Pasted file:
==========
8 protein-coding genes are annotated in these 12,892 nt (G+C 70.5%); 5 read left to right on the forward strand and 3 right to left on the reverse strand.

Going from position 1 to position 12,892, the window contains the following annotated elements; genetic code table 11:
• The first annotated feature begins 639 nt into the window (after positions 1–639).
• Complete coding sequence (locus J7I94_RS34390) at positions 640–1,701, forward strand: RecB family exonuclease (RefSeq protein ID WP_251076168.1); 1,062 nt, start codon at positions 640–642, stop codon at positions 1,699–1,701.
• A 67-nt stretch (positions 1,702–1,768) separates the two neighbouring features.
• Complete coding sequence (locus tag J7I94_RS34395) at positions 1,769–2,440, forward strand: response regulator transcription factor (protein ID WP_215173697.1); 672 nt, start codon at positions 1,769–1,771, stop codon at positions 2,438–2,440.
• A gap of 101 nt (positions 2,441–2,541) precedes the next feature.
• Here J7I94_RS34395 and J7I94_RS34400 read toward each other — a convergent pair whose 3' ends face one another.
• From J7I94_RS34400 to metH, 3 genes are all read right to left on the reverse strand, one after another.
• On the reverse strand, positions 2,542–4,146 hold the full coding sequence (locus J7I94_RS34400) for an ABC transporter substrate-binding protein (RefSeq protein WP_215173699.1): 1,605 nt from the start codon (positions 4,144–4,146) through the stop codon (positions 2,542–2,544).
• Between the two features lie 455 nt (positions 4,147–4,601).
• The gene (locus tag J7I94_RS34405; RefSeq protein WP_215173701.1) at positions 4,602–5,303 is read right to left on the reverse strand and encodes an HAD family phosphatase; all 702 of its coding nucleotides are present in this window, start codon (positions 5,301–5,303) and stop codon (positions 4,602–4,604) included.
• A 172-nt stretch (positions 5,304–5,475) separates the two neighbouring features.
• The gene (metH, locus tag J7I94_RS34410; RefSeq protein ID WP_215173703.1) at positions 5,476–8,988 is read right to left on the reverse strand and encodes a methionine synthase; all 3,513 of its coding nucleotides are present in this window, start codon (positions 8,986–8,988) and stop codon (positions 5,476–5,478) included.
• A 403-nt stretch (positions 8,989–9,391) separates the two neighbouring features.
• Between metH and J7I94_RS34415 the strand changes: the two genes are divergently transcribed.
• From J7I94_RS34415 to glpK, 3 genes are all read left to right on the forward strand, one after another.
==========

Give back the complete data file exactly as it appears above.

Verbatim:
8 protein-coding genes are annotated in these 12,892 nt (G+C 70.5%); 5 read left to right on the forward strand and 3 right to left on the reverse strand.

Going from position 1 to position 12,892, the window contains the following annotated elements; genetic code table 11:
• The first annotated feature begins 639 nt into the window (after positions 1–639).
• Complete coding sequence (locus J7I94_RS34390) at positions 640–1,701, forward strand: RecB family exonuclease (RefSeq protein ID WP_251076168.1); 1,062 nt, start codon at positions 640–642, stop codon at positions 1,699–1,701.
• A 67-nt stretch (positions 1,702–1,768) separates the two neighbouring features.
• Complete coding sequence (locus tag J7I94_RS34395) at positions 1,769–2,440, forward strand: response regulator transcription factor (protein ID WP_215173697.1); 672 nt, start codon at positions 1,769–1,771, stop codon at positions 2,438–2,440.
• A gap of 101 nt (positions 2,441–2,541) precedes the next feature.
• Here J7I94_RS34395 and J7I94_RS34400 read toward each other — a convergent pair whose 3' ends face one another.
• From J7I94_RS34400 to metH, 3 genes are all read right to left on the reverse strand, one after another.
• On the reverse strand, positions 2,542–4,146 hold the full coding sequence (locus J7I94_RS34400) for an ABC transporter substrate-binding protein (RefSeq protein WP_215173699.1): 1,605 nt from the start codon (positions 4,144–4,146) through the stop codon (positions 2,542–2,544).
• Between the two features lie 455 nt (positions 4,147–4,601).
• The gene (locus tag J7I94_RS34405; RefSeq protein WP_215173701.1) at positions 4,602–5,303 is read right to left on the reverse strand and encodes an HAD family phosphatase; all 702 of its coding nucleotides are present in this window, start codon (positions 5,301–5,303) and stop codon (positions 4,602–4,604) included.
• A 172-nt stretch (positions 5,304–5,475) separates the two neighbouring features.
• The gene (metH, locus tag J7I94_RS34410; RefSeq protein ID WP_215173703.1) at positions 5,476–8,988 is read right to left on the reverse strand and encodes a methionine synthase; all 3,513 of its coding nucleotides are present in this window, start codon (positions 8,986–8,988) and stop codon (positions 5,476–5,478) included.
• A 403-nt stretch (positions 8,989–9,391) separates the two neighbouring features.
• Between metH and J7I94_RS34415 the strand changes: the two genes are divergently transcribed.
• From J7I94_RS34415 to glpK, 3 genes are all read left to right on the forward strand, one after another.